Updated: Nov 27, 2020
My older readers may remember a guy named Winston Churchill. One thing this guy is known for are the many quotes he gave us. One of his well-known quotes has to do with grammar and the use of prepositions at the end of sentences. A rule many of us grew up with and cling to fiercely. In one of his speeches, he is quoted as saying:
“Ending a sentence with a preposition is something up with which I will not put.”
Why is this? Where did this rule come from? Well, many trace it back to a guy named Robert Lowth, who was the Bishop of London during part of the 18th century. He is quoted as saying:
“This is an idiom which our language is strongly inclined to; it prevails in common conversation and suits very well with the familiar style in writing; but the placing of the preposition before the relative is more graceful,... And agrees much better with the solemn and elevated style.”
You see, at the time, Latin was the language of scholarship. It was the language used to talk about cool stuff like religion and philosophy. If there was a scholarly, high-brow conversation to be had about anything in academia, it was carried out in Latin.
English speakers had an uncomfortable relationship with Latin, as it was the common language of the guys who kept coming across the North Sea to invade. For some odd reason, the English speakers kept trying to make the Latin rules of grammar fit into English. This can’t be done. English comes from a Germanic base and has completely different grammar rules than Latin. The English word order rules are also very different than Latin word order rules
The Latin for preposition is: prae positio (Placed Before)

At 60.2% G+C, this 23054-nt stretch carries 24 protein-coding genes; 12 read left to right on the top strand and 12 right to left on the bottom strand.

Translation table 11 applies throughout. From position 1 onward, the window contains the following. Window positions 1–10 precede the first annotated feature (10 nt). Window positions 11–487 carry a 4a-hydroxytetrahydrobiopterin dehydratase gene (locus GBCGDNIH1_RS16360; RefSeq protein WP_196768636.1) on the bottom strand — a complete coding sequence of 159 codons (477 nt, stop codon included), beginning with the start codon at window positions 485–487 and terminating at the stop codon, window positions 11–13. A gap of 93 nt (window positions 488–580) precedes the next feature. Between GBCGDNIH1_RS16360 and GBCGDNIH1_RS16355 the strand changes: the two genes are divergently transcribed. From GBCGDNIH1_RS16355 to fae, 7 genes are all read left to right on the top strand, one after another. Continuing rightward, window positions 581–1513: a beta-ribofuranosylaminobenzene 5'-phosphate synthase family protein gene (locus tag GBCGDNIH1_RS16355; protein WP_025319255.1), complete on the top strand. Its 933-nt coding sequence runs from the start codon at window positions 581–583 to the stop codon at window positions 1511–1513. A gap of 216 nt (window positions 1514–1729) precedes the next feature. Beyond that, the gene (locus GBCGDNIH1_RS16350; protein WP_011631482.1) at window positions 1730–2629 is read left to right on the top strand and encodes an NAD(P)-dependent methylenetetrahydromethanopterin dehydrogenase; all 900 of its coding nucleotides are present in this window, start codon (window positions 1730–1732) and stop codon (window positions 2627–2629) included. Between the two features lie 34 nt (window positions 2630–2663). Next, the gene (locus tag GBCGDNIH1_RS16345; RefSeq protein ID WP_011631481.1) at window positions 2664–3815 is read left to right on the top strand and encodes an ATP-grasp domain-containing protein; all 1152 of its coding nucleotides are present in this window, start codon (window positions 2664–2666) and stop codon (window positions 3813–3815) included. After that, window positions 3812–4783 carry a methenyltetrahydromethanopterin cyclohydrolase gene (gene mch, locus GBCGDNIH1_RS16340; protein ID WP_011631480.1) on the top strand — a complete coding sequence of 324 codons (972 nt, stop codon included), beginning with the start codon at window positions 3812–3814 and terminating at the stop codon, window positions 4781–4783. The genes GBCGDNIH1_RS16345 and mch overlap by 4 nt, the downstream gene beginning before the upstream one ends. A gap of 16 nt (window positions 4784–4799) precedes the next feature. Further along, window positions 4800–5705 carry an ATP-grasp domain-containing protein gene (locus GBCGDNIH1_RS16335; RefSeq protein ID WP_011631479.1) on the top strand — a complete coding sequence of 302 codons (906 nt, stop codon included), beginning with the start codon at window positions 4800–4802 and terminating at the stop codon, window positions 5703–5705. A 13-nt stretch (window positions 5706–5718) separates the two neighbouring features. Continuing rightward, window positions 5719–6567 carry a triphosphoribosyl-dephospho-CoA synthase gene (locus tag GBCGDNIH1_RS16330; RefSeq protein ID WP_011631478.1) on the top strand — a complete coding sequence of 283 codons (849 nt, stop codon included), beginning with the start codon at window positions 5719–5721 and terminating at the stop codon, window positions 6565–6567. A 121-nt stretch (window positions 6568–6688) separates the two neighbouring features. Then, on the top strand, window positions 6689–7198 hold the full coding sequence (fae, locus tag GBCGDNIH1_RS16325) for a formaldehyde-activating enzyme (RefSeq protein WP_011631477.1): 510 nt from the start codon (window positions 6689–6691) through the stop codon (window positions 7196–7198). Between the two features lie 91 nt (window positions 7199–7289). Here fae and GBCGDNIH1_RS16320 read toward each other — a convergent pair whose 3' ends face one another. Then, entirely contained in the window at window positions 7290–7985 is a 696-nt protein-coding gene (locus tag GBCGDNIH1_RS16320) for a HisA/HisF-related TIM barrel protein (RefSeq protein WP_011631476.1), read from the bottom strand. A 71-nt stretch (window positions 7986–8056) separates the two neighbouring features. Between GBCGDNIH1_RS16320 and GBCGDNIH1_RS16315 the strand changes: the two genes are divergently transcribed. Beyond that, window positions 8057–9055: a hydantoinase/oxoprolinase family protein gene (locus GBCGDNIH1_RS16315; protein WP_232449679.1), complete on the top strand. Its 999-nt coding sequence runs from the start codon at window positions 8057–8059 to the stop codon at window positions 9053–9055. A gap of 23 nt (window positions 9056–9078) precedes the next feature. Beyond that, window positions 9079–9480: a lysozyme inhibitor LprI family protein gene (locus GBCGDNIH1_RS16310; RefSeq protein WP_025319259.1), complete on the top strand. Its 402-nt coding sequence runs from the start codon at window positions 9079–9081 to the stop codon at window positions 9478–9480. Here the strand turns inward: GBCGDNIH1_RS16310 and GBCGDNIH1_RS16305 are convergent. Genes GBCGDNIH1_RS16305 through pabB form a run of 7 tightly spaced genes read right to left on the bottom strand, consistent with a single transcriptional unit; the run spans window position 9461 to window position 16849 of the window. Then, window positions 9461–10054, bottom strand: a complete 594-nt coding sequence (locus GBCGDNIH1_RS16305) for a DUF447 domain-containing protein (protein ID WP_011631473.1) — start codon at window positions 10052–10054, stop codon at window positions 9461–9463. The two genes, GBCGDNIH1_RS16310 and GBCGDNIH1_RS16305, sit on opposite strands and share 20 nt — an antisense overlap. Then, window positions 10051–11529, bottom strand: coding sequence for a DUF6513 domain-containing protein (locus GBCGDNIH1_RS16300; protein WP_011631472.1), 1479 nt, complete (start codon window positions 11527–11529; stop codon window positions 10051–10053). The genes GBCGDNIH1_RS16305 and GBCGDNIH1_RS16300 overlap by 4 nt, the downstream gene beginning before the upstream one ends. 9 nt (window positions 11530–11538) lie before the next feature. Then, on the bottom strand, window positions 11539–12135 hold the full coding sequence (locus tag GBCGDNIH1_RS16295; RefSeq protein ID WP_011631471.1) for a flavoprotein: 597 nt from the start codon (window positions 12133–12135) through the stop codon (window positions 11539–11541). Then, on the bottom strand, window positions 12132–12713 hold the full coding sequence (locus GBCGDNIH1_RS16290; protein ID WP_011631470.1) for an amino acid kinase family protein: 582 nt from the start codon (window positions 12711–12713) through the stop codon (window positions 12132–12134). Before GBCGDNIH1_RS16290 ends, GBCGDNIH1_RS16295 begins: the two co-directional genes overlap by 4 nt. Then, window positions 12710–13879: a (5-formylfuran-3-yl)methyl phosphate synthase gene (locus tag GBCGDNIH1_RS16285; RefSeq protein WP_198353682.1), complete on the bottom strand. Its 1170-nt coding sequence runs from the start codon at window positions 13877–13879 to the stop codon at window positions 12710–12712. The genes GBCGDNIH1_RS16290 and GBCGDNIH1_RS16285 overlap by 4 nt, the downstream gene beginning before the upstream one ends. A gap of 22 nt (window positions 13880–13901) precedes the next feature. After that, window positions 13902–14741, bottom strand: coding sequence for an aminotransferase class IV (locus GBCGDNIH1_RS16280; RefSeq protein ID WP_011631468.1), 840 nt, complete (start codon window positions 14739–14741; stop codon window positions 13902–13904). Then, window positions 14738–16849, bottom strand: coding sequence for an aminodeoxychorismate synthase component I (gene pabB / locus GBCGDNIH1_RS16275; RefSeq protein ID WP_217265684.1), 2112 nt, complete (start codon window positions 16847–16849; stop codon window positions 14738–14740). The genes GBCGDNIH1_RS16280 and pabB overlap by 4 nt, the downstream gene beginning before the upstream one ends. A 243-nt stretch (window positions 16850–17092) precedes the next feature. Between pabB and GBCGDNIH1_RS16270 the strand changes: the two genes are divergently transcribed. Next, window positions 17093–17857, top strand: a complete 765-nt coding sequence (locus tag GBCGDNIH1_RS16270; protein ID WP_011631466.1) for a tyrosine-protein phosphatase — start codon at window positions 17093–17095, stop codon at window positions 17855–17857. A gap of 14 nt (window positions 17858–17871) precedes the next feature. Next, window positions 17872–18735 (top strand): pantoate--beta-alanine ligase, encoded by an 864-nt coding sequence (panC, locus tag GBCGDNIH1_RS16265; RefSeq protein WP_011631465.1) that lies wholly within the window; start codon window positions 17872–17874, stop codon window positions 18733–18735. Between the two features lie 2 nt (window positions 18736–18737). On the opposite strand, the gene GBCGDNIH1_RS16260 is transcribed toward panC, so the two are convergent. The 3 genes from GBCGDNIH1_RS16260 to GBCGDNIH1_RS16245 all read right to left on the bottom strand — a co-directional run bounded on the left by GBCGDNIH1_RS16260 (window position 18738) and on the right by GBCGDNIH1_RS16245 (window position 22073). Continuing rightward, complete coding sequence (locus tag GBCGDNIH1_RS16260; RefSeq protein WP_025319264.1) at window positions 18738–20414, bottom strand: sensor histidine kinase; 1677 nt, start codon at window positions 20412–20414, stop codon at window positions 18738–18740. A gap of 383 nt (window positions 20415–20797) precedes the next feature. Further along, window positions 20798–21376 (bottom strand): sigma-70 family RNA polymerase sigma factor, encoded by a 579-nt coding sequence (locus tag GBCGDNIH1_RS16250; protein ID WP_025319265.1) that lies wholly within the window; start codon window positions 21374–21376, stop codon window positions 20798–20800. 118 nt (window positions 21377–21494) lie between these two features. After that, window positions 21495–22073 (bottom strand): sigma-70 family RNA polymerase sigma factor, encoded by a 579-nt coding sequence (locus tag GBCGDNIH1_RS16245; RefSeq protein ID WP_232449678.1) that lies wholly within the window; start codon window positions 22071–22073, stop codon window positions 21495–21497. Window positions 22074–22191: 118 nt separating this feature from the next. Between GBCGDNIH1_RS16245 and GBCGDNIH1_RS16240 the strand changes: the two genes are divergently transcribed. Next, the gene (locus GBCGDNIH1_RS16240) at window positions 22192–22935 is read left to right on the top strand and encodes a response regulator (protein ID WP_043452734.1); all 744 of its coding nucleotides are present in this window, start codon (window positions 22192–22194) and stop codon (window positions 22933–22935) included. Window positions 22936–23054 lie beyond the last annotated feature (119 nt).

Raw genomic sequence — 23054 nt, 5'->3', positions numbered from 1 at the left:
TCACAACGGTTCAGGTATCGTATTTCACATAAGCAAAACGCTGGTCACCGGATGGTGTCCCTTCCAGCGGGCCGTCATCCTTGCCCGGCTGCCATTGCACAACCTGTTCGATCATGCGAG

In English, we say: To put the cart before the horse.
In Latin, they say: Ante equum carrum ponere. (Before – the horse – the cart – to put)
The preposition, ante, ALWAYS has to be before the word it is partnered with. In this case, equum. (the horse)
In English, I can say “The cart is the thing that the horse is before.” It is pretty awkward, but it is grammatically correct. (This is a question of style, not grammar) In Latin, though, I cannot have ante anywhere, but in front of equum. If I break these two words apart, or change their position relative to each other, a Latin speaker will have no idea what I am trying to say. What can be done in Latin though, is kind of fun.
You can put the words in any order, being careful not to separate our preposition from its partner. All three of these examples are perfectly acceptable.
Ante equum carrum ponere.
Carrum ante equum ponere.
Ponere ante equum carrum.
Now for the funny part. Let’s go back and look at Robert Lowth’s quote above. Notice the last word of the first independent clause.
“This is an idiom which our language is strongly inclined to;…”
He has done ended that thing with a preposition. Case closed.
It is perfectly acceptable to end a sentence with a preposition. You are hereby released from that non-rule and free to pick any preposition to end a sentence with.